Charles Camosy, author of "Beyond the Abortion Wars: A Way Forward for a New Generation," argues that pro-lifers need a third way, finding legislative combinations that address issues that moderate pro-choicers would care about, such as paid family leave.

Writing in the Los Angeles Times, Camosy keyed on a proposal by the Democrats for Life (yes, there is such a group) that would add “an amendment to the legislation or a separate bill that would provide social support for women in the form of mandatory paid family leave.”

The pro-life establishment is against such an addition, saying it would kill the bill, but Camosy notes that the bill is dead anyway if nothing is done to attract a broader coalition to support it.

Camosy thinks this may be part of the plan: “Consider that each time such popular legislation fails Republicans get a windfall in pro-life money, votes and ground game for the next election cycle. They get a ready-made way to attack the other party. In a word, they get anger. The kind of anger that can fire up their base during campaign season.”

Establishment pro-lifers are as wedded to the Republican Party as African-American leaders are to the Democrats, but Gobry, Camosy and Brooks represent a next generation that is increasingly impatient with a polarized and paralyzed status quo.

“Hard-core pro-lifers — people who are more interested in changing abortion laws than maintaining political wedge issues — are beginning to realize they've gained precious little from supporting national Republican candidates over the last four decades,” Camosy says.

Brooks says about the Democrats: “They have a failing plan. A business owner wouldn’t allow the person who runs it to remain in charge for 50 years, constantly running it into the ground.”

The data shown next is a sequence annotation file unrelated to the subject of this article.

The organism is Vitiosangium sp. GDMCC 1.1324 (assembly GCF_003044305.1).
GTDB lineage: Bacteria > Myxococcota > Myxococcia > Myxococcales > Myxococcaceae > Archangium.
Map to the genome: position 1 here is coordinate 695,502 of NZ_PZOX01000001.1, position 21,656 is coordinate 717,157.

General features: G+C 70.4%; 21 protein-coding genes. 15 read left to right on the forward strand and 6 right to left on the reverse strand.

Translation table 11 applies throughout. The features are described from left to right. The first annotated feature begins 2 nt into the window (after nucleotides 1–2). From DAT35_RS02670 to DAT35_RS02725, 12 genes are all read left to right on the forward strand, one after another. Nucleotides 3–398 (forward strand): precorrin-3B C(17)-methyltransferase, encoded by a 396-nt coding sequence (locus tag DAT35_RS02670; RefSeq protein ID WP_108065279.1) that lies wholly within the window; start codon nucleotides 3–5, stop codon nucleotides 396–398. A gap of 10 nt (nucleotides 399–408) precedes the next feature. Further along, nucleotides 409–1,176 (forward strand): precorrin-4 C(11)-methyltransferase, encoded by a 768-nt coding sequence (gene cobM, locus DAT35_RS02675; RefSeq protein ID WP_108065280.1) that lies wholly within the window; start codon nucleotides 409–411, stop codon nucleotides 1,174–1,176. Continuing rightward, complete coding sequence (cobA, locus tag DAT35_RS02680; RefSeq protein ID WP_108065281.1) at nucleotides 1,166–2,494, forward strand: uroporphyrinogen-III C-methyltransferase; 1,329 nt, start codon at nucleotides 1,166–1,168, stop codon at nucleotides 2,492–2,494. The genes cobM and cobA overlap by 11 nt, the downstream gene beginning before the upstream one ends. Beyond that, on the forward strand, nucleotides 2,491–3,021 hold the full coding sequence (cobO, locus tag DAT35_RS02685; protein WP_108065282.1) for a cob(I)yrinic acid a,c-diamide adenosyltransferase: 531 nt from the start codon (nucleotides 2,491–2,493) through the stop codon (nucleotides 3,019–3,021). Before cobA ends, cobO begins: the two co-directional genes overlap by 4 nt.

As America braces for the arrival of Pope Francis, who is not easily categorized by political labels, perhaps he will inspire all of us — African-Americans, Hispanics, pro-lifers, social justice advocates — to look beyond the frozen polarities of American politics and start talking with each other about what real change might look like and how it might be achieved.

Gregory R. Erlandson is publisher of the Publishing Division for Our Sunday Visitor, one of the largest Catholic publishing companies in the United States. Erlandson is also an adviser on the U.S. Bishops’ Communications Committee, and has been appointed by Pope Benedict XVI as a consultant to the Pontifical Council for Social Communications. Read more reports from him — Click Here Now.

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Two small signs that this kind of electoral iconoclasm goes further than simply posturing about where to build a wall can be found in voting blocs that until now have been pretty much taken for granted: African-Americans and pro-lifers.
blacks, pro-life, abortion, 2916
Tuesday, 22 September 2015 08:20 AM